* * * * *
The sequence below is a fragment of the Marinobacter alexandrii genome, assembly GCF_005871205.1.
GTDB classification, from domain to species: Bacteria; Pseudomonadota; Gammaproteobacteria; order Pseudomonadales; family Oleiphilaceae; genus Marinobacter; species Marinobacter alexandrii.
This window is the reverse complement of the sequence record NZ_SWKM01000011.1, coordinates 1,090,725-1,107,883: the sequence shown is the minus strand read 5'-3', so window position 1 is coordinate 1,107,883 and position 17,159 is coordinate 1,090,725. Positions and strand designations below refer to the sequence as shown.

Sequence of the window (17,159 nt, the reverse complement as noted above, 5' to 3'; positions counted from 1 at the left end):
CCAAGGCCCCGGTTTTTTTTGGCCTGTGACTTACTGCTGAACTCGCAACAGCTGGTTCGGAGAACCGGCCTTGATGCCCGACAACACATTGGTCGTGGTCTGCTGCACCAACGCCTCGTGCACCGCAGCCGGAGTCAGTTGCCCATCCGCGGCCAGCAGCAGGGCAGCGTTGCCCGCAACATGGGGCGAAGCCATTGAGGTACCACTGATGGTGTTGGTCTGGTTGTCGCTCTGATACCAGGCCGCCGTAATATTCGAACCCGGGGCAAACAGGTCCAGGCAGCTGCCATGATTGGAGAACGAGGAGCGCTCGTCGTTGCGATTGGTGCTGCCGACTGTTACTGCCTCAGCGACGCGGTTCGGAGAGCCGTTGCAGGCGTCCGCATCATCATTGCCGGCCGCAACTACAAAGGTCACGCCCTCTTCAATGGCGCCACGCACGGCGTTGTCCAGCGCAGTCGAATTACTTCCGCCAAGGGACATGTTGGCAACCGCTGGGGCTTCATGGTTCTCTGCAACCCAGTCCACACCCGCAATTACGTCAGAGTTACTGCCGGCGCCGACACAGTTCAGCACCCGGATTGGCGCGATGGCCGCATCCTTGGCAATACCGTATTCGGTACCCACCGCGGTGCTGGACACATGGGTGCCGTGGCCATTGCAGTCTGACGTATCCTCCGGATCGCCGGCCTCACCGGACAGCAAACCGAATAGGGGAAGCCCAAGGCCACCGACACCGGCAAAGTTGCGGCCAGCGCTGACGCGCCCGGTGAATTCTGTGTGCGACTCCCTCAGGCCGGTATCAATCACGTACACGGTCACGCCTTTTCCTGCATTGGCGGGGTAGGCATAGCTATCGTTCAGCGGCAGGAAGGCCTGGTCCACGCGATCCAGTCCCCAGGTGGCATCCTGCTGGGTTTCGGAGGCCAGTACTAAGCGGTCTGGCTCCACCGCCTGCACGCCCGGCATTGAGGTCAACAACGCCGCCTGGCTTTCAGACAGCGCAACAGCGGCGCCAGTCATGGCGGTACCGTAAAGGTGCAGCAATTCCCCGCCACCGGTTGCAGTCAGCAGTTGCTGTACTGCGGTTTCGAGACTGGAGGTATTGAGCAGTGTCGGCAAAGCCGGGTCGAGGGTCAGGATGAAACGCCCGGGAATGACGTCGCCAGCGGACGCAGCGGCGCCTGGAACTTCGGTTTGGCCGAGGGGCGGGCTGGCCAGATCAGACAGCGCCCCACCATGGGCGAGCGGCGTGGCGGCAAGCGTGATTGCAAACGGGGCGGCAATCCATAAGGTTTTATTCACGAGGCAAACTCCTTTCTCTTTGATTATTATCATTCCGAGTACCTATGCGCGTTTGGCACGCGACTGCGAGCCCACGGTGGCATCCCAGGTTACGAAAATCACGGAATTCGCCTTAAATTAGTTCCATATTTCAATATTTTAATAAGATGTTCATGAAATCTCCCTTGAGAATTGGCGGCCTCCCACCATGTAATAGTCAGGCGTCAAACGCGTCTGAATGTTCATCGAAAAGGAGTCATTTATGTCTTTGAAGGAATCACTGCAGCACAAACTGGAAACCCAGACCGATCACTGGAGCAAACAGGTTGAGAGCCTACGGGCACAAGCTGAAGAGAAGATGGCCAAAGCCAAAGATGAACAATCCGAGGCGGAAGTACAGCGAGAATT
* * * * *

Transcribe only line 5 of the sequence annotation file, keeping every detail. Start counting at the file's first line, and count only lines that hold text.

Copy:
CCAAGGCCCCGGTTTTTTTTGGCCTGTGACTTACTGCTGAACTCGCAACAGCTGGTTCGGAGAACCGGCCTTGATGCCCGACAACACATTGGTCGTGGTCTGCTGCACCAACGCCTCGTGCACCGCAGCCGGAGTCAGTTGCCCATCCGCGGCCAGCAGCAGGGCAGCGTTGCCCGCAACATGGGGCGAAGCCATTGAGGTACCACTGATGGTGTTGGTCTGGTTGTCGCTCTGATACCAGGCCGCCGTAATATTCGAACCCGGGGCAAACAGGTCCAGGCAGCTGCCATGATTGGAGAACGAGGAGCGCTCGTCGTTGCGATTGGTGCTGCCGACTGTTACTGCCTCAGCGACGCGGTTCGGAGAGCCGTTGCAGGCGTCCGCATCATCATTGCCGGCCGCAACTACAAAGGTCACGCCCTCTTCAATGGCGCCACGCACGGCGTTGTCCAGCGCAGTCGAATTACTTCCGCCAAGGGACATGTTGGCAACCGCTGGGGCTTCATGGTTCTCTGCAACCCAGTCCACACCCGCAATTACGTCAGAGTTACTGCCGGCGCCGACACAGTTCAGCACCCGGATTGGCGCGATGGCCGCATCCTTGGCAATACCGTATTCGGTACCCACCGCGGTGCTGGACACATGGGTGCCGTGGCCATTGCAGTCTGACGTATCCTCCGGATCGCCGGCCTCACCGGACAGCAAACCGAATAGGGGAAGCCCAAGGCCACCGACACCGGCAAAGTTGCGGCCAGCGCTGACGCGCCCGGTGAATTCTGTGTGCGACTCCCTCAGGCCGGTATCAATCACGTACACGGTCACGCCTTTTCCTGCATTGGCGGGGTAGGCATAGCTATCGTTCAGCGGCAGGAAGGCCTGGTCCACGCGATCCAGTCCCCAGGTGGCATCCTGCTGGGTTTCGGAGGCCAGTACTAAGCGGTCTGGCTCCACCGCCTGCACGCCCGGCATTGAGGTCAACAACGCCGCCTGGCTTTCAGACAGCGCAACAGCGGCGCCAGTCATGGCGGTACCGTAAAGGTGCAGCAATTCCCCGCCACCGGTTGCAGTCAGCAGTTGCTGTACTGCGGTTTCGAGACTGGAGGTATTGAGCAGTGTCGGCAAAGCCGGGTCGAGGGTCAGGATGAAACGCCCGGGAATGACGTCGCCAGCGGACGCAGCGGCGCCTGGAACTTCGGTTTGGCCGAGGGGCGGGCTGGCCAGATCAGACAGCGCCCCACCATGGGCGAGCGGCGTGGCGGCAAGCGTGATTGCAAACGGGGCGGCAATCCATAAGGTTTTATTCACGAGGCAAACTCCTTTCTCTTTGATTATTATCATTCCGAGTACCTATGCGCGTTTGGCACGCGACTGCGAGCCCACGGTGGCATCCCAGGTTACGAAAATCACGGAATTCGCCTTAAATTAGTTCCATATTTCAATATTTTAATAAGATGTTCATGAAATCTCCCTTGAGAATTGGCGGCCTCCCACCATGTAATAGTCAGGCGTCAAACGCGTCTGAATGTTCATCGAAAAGGAGTCATTTATGTCTTTGAAGGAATCACTGCAGCACAAACTGGAAACCCAGACCGATCACTGGAGCAAACAGGTTGAGAGCCTACGGGCACAAGCTGAAGAGAAGATGGCCAAAGCCAAAGATGAACAATCCGAGGCGGAAGTACAGCGAGAATT